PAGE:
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Link: • David de Gorter to Carl Linnaeus, 27 June 1759 n.s.
Dated 1759 d. 16 Junii S.V.. Sent from St Petersburg (Russia) to Uppsala (Sweden). Written in Latin.


With the help of Joseph Gottlieb KölreuterKolreuter, Joseph Gottlieb
(1733-1806). German. Botanist,
published a pioneering work on plant
, David de GorterGorter, David de (1707 or
1717-1783). Dutch. Botanist and
physician. Succeeded his father Johannes
de Gorter as physician-in-ordinary to
the Empress Elizabeth of Russia. Son of
Susanna de Gorter, brother of Herman
Boerhaave de Gorter. Correspondent of
has now sent Linnaeus the plants that he desired from the garden of the Imperial Academy of Sciences of St Petersburg [Imperatorskaja akademija naukImperatorskaja akademija nauk,
Imperial Academy of Sciences

Russian. Imperial Academy of Sciences of
St Petersburg, founded in 1725. Its
publications are Commentarii
Academiae Scientiarum Imperialis
, 1-14 (1726 -
1744/1746 [i.e. pub. 1728 - 1751]) and
Novi Commentarii Academiae
Scientiarum Imperialis
, 1-20 (1747/1748 -
1775 [i.e. pub. 1750 - 1776]).

Gorter has not yet received the two copies of Linnaeusís Systema naturae [Gorter refers to the tenth edition, Systema naturae, 10th editionLinnaeus, Carl Systema
, 10th edition (Stockholm
1758-1759). Soulsby no. 58.
] and the other works by Linnaeus that he requested. He entreats Linnaeus to see to it that he has them this summer and that he does not forget to send a live Peloria or at least a dried specimen.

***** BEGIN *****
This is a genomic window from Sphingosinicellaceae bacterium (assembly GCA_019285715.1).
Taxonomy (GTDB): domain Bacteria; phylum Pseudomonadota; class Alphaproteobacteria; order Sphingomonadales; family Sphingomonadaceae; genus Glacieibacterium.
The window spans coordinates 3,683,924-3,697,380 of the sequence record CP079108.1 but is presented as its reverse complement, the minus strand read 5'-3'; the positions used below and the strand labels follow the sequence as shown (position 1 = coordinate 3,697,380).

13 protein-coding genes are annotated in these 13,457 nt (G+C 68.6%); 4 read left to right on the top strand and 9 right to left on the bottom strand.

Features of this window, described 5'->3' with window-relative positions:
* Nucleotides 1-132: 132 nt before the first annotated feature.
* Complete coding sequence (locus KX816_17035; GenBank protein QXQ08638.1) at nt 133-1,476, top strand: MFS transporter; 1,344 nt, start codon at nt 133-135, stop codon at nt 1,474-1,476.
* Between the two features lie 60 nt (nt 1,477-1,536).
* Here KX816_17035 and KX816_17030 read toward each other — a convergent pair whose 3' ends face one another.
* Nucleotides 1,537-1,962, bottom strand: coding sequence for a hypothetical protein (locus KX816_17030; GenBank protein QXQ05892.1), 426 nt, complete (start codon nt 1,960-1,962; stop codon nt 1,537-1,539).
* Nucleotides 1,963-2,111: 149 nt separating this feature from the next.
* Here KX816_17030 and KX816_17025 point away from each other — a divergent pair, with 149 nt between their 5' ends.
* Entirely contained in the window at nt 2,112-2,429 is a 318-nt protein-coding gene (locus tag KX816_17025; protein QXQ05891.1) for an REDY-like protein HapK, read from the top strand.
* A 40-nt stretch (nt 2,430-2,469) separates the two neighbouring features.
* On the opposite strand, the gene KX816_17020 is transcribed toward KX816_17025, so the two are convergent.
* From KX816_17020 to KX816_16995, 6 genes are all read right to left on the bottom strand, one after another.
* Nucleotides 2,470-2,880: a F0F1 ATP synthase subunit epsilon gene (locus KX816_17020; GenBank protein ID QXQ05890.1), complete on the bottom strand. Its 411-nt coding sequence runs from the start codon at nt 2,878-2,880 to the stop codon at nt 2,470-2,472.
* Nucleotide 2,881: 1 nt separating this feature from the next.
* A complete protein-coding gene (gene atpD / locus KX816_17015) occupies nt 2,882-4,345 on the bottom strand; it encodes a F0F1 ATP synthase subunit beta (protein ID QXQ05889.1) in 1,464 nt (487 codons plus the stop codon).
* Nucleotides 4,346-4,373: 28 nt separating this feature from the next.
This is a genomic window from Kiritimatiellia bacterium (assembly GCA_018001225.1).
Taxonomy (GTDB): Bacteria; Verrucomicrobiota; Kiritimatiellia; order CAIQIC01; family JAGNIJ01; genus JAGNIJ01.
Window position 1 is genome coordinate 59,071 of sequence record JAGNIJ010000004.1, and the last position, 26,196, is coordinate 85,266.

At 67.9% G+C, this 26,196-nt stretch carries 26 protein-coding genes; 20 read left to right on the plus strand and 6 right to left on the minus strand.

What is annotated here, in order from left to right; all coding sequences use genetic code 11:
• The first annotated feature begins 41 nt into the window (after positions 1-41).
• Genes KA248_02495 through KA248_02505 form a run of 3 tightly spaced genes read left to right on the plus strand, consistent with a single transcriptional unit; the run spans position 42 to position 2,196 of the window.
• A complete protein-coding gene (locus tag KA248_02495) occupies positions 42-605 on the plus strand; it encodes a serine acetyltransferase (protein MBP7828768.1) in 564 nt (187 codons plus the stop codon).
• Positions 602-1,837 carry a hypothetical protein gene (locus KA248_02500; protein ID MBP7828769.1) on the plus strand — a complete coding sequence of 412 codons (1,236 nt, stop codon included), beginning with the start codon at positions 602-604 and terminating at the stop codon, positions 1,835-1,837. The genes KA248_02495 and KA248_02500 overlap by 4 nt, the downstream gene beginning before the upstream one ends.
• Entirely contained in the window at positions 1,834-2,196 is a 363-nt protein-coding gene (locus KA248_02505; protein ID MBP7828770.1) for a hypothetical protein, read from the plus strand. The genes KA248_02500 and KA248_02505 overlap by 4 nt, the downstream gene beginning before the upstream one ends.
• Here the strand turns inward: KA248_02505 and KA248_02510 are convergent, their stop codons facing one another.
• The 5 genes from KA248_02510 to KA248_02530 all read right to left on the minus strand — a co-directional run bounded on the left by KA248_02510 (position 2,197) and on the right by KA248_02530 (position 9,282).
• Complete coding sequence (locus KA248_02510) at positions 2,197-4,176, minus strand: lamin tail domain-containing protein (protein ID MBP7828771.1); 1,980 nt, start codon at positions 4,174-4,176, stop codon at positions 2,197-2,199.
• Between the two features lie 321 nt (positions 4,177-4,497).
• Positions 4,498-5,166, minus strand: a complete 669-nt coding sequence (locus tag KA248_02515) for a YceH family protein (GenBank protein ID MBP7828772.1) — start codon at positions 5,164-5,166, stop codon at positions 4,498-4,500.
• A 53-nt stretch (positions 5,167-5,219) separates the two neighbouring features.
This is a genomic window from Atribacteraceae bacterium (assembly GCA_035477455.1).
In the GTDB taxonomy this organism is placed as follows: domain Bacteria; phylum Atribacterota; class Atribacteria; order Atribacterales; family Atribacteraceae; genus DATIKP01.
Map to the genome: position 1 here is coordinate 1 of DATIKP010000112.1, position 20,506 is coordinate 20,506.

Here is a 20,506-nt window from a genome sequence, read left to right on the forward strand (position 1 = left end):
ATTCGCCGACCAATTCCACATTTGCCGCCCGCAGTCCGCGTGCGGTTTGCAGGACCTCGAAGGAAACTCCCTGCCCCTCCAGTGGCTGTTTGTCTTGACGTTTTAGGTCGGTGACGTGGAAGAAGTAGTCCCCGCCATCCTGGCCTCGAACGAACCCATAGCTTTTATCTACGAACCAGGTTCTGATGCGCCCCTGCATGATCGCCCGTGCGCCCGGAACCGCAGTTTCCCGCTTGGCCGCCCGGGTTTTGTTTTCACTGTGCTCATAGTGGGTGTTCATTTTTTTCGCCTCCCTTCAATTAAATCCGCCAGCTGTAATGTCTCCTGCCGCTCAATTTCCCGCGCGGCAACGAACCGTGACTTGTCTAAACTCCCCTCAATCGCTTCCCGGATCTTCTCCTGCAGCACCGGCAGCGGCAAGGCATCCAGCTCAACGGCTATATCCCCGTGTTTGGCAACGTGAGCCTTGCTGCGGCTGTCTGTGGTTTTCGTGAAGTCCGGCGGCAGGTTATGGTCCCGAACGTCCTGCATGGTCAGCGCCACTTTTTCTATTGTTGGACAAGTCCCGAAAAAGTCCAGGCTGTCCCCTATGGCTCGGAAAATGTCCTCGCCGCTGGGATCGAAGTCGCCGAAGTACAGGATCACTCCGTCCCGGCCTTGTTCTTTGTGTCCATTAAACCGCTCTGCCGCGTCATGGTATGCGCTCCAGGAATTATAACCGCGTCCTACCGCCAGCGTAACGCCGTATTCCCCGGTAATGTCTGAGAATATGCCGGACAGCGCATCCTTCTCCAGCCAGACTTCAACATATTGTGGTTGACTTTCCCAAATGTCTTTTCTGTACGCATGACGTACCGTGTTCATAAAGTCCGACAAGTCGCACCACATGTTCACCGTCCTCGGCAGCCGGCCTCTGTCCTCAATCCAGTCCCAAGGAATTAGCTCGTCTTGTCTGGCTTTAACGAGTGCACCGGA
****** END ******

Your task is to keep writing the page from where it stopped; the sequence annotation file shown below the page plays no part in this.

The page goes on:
The Imperial Academy of Sciences has only received two contributions on the sexuality of plants; one is against, the other is for. The one whose conclusion is that there is no sexuality of plants does not please the judges according to what Gorter has heard. However, whether the other is good enough for a prize Gorter cannot say. Gorter will soon receive the two contributions to read. [Gorter refers refers to Linnaeusís contribution to a competition regarding the sexuality of plants].

In 1743 Gorter acquired two bushes of Clutia; one was male, the other female. That very year these two bushes flowered in the Harderwijk University Botanic Garden. The female bush gave mature fruits. The following year Gorter separated the bushes by a distance of about 20 feet. The two bushes flowered again, but the female one gave no fruits. This experiment corroborated Linnaeusís theory on the sexuality of plants.

Johann Christian HebenstreitHebenstreit, Johann Christian
(1720-1795). German. Botanist, son of
Johann Ernst Hebenstreit, educated at
Leipzig. At St Petersburg from 1749-1751
and 1755-1761. Correspondent of
has gone back to Germany to recover his health. There are doubts whether he will return. Kölreuter is now the curator of the Imperial Academy Garden.


a. original holograph (LS, V, 108-109). [1] [2] [3]